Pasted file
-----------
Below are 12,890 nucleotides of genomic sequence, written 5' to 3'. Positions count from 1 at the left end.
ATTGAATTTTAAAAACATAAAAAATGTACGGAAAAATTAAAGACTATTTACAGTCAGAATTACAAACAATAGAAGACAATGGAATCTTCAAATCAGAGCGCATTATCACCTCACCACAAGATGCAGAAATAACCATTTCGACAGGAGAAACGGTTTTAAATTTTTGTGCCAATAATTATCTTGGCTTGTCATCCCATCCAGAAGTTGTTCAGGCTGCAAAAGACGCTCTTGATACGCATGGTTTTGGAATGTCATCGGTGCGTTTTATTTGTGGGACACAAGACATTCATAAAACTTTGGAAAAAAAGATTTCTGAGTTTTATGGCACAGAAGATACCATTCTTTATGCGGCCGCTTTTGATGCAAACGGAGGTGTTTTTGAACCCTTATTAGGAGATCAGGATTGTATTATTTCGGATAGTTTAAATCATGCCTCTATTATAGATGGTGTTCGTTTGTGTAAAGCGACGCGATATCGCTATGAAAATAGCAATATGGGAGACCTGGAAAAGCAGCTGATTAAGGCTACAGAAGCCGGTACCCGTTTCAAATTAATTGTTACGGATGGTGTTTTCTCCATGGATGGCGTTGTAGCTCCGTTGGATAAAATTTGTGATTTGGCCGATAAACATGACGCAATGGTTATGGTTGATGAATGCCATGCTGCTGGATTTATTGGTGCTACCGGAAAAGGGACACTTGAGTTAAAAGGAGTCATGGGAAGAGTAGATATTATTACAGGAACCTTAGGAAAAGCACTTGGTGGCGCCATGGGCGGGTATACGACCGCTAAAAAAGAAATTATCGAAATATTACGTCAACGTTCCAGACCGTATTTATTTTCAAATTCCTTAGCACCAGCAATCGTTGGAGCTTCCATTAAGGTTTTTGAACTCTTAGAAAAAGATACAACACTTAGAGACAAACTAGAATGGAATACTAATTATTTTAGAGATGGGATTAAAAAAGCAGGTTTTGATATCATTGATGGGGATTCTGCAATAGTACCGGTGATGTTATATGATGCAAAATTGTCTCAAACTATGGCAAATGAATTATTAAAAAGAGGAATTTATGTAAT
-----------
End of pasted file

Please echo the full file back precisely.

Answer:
Below are 12,890 nucleotides of genomic sequence, written 5' to 3'. Positions count from 1 at the left end.
ATTGAATTTTAAAAACATAAAAAATGTACGGAAAAATTAAAGACTATTTACAGTCAGAATTACAAACAATAGAAGACAATGGAATCTTCAAATCAGAGCGCATTATCACCTCACCACAAGATGCAGAAATAACCATTTCGACAGGAGAAACGGTTTTAAATTTTTGTGCCAATAATTATCTTGGCTTGTCATCCCATCCAGAAGTTGTTCAGGCTGCAAAAGACGCTCTTGATACGCATGGTTTTGGAATGTCATCGGTGCGTTTTATTTGTGGGACACAAGACATTCATAAAACTTTGGAAAAAAAGATTTCTGAGTTTTATGGCACAGAAGATACCATTCTTTATGCGGCCGCTTTTGATGCAAACGGAGGTGTTTTTGAACCCTTATTAGGAGATCAGGATTGTATTATTTCGGATAGTTTAAATCATGCCTCTATTATAGATGGTGTTCGTTTGTGTAAAGCGACGCGATATCGCTATGAAAATAGCAATATGGGAGACCTGGAAAAGCAGCTGATTAAGGCTACAGAAGCCGGTACCCGTTTCAAATTAATTGTTACGGATGGTGTTTTCTCCATGGATGGCGTTGTAGCTCCGTTGGATAAAATTTGTGATTTGGCCGATAAACATGACGCAATGGTTATGGTTGATGAATGCCATGCTGCTGGATTTATTGGTGCTACCGGAAAAGGGACACTTGAGTTAAAAGGAGTCATGGGAAGAGTAGATATTATTACAGGAACCTTAGGAAAAGCACTTGGTGGCGCCATGGGCGGGTATACGACCGCTAAAAAAGAAATTATCGAAATATTACGTCAACGTTCCAGACCGTATTTATTTTCAAATTCCTTAGCACCAGCAATCGTTGGAGCTTCCATTAAGGTTTTTGAACTCTTAGAAAAAGATACAACACTTAGAGACAAACTAGAATGGAATACTAATTATTTTAGAGATGGGATTAAAAAAGCAGGTTTTGATATCATTGATGGGGATTCTGCAATAGTACCGGTGATGTTATATGATGCAAAATTGTCTCAAACTATGGCAAATGAATTATTAAAAAGAGGAATTTATGTAAT